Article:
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Here’s the question Mark Zuckerberg asked that almost made the Indian prime minister cry

Facebook’s Town Hall Q&As — where Facebook users around the world get to ask Mark Zuckerberg questions — aren’t typically emotional events. This changed Sunday during a special Q&A Zuckerberg held with Indian Prime Minister Narendra Modi.

During the 50-minute event held at the social network’s Menlo Park, Calif., campus, Modi fielded questions about government investments, the ease of doing business in India and what was being done to empower women. But it was a question from Zuckerberg himself, about family, that got an unexpectedly emotional response from the prime minister.

“I understand that your mother is very important in your life,” Zuckerberg said. “So I’m hoping you’ll tell us a bit about her.”

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Before diving into his own story, the prime minister first asked Zuckerberg’s own parents — who were sitting in the audience — to stand up so the crowd could congratulate them for raising Zuckerberg.

Then, his voice breaking with emotion, Modi paused before recounting his childhood.

“I came from a very poor family,” he said. “When we were young, what we did to get by … she went to our neighbors’ houses nearby [to] clean dishes, fill water, do hard chores. So you can imagine what a mother had to do to raise her children.

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FOR THE RECORD

An earlier version of this article said “we” instead of “she.”

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“What she must have gone through … and that’s not just the case with Narendra Modi. In India there are hundreds and thousands of women and mothers who sacrificed their entire lives for their children.”

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Modi answered four other questions during the Q&A, from Facebook users and pre-selected members of the audience.

1. You were one of the early adopters of social media. Did you at that point think that social media and the Internet would become such important tools for governing, citizen engagement and foreign policy?

Modi said that when he first signed up on social media networks, it was out of curiosity, and he could not have imagined the impact it would have.

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After giving a convoluted spiel about social media as a tool for allowing people to accept one another as they are, he spoke of how social media has given his government a way of directly connecting with citizens everyday.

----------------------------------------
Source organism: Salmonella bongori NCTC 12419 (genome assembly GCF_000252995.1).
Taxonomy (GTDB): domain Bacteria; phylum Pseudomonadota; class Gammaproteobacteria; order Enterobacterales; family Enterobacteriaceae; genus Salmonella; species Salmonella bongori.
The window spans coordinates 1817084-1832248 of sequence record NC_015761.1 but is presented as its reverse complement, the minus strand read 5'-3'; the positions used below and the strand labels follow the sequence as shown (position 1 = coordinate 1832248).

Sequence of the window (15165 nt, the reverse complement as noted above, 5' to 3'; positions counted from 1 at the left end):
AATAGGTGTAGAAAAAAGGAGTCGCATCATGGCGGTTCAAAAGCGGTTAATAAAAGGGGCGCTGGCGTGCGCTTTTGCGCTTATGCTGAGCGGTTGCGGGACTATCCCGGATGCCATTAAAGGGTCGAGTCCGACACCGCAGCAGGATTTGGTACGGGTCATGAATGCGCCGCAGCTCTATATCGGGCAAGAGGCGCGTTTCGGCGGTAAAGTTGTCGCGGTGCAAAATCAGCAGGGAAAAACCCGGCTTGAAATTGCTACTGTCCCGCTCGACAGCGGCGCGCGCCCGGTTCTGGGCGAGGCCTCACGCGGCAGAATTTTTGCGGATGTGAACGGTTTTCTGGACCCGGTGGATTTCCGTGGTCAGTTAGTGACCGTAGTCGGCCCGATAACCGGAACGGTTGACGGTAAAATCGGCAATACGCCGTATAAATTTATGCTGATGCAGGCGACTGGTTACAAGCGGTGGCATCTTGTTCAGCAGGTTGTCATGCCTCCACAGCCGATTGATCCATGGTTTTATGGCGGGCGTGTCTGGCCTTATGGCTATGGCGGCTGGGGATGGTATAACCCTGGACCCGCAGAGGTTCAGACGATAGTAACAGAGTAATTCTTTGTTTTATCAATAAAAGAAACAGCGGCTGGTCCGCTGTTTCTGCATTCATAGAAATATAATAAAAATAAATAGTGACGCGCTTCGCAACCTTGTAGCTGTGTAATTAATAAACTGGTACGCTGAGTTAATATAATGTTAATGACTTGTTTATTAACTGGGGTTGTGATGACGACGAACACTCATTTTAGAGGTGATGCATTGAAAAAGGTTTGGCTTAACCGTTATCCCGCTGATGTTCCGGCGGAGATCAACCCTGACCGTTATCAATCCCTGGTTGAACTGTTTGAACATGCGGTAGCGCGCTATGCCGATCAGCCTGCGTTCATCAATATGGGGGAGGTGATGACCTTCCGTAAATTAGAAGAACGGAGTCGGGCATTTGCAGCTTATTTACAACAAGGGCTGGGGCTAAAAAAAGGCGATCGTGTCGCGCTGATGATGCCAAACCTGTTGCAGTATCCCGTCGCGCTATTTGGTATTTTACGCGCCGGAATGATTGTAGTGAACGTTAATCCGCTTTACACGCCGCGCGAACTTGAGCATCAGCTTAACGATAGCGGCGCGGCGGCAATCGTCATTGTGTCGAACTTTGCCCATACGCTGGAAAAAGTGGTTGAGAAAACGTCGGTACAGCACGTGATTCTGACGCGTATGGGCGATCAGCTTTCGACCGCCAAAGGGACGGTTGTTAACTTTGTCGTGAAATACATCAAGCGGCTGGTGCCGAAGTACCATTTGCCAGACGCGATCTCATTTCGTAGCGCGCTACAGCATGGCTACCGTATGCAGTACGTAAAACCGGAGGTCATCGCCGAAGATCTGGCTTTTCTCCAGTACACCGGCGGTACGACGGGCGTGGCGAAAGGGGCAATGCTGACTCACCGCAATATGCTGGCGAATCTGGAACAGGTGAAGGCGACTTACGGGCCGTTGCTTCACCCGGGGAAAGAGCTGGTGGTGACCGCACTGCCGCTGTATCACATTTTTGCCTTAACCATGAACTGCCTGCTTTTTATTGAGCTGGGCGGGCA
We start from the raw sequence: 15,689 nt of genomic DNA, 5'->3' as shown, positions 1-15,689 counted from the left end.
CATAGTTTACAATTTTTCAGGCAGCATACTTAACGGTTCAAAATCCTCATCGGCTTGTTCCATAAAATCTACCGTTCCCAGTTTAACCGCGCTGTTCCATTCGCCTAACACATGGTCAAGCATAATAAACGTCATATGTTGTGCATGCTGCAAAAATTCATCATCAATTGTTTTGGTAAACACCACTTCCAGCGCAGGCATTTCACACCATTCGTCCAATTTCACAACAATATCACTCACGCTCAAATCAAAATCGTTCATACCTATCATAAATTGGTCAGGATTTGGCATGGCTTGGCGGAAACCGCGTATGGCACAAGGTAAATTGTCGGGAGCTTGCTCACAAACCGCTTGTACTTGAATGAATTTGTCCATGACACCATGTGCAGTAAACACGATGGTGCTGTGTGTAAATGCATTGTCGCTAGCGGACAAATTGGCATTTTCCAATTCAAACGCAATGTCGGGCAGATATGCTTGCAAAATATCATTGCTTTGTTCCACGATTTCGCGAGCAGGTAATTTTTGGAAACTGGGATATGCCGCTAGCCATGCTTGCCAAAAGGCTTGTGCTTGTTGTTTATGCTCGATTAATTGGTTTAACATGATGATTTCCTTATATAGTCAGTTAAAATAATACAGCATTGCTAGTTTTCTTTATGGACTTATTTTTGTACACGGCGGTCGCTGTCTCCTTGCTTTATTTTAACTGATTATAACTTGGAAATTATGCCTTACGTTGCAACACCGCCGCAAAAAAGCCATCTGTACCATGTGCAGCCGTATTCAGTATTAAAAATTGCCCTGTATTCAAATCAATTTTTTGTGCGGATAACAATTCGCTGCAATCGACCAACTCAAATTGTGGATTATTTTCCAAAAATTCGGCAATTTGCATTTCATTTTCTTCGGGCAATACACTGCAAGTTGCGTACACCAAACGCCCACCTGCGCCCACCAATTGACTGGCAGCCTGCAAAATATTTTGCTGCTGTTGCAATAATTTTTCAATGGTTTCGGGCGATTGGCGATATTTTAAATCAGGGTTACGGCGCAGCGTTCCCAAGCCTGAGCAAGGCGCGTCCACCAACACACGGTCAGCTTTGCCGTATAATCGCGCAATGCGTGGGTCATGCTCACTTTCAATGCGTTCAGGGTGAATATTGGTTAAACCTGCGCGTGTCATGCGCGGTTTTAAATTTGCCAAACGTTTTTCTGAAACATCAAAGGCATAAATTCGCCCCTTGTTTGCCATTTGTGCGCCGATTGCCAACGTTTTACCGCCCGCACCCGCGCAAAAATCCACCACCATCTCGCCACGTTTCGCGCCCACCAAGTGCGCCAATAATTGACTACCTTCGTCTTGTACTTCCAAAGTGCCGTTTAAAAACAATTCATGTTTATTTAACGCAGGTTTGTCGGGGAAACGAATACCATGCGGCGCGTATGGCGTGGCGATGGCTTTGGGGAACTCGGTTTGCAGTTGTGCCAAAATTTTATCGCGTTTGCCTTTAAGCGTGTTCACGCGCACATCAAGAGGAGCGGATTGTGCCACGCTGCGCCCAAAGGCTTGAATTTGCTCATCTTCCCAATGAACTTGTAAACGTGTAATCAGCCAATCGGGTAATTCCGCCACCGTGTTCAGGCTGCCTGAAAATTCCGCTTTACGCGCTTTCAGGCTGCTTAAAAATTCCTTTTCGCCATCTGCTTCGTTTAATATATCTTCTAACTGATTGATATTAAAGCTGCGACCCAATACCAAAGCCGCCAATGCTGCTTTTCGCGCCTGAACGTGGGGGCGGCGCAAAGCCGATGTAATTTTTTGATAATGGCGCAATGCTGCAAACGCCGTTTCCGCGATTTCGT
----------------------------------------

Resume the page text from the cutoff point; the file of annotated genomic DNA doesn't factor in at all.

“We used to have elections every five years,” he said. “Now we have them every five minutes.”

2. What investment is your government going to make to enable the next 800 million to 1 billion people in India to get connected?

Modi spoke of ambitious goals of linking all 600,000 villages in India through an optical-fiber network over the next five years, and prioritizing digital infrastructure alongside physical infrastructure.

“All those who are familiar with India, if you look all over the world you’ll see civilization has generally developed and settled along rivers,” Modi said. “But times have changed. … In the future I think we will find cities are going to be situated along networks and optical fibers, and that’s something we need to keep in mind for the future.”

3. Do you think it has become easier in the last 15 months to do business in India? There’s a perception that reform is slow.

The prime minister made an analogy about diverting a moving train, and how change happens slowly when dealing with big machines.

“When you have such a big country and you want to bring about change, there are many things that need to be changed,” he said. “And when you have changes that are taking place, there’s a cumulative effect.”

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Without directly answering the question, Modi assured the audience that could and would happen, perhaps faster than some might expect.

4. Everyone is keen to know your stand on women’s empowerment. What is your thinking of the role of women and female children [in progressive India]?

“If we want to achieve our economic goals, then we cannot do that if we imprison 50% of our population inside their homes,” Modi said. “This 50% of our population, female power, we have have a 100% partnership with them.”

Modi also spoke of the importance of young girls being educated in India, and spoke of his own track record of launching campaigns to encourage families to send their daughters to school.

“I think a very big change is already happening,” he said.

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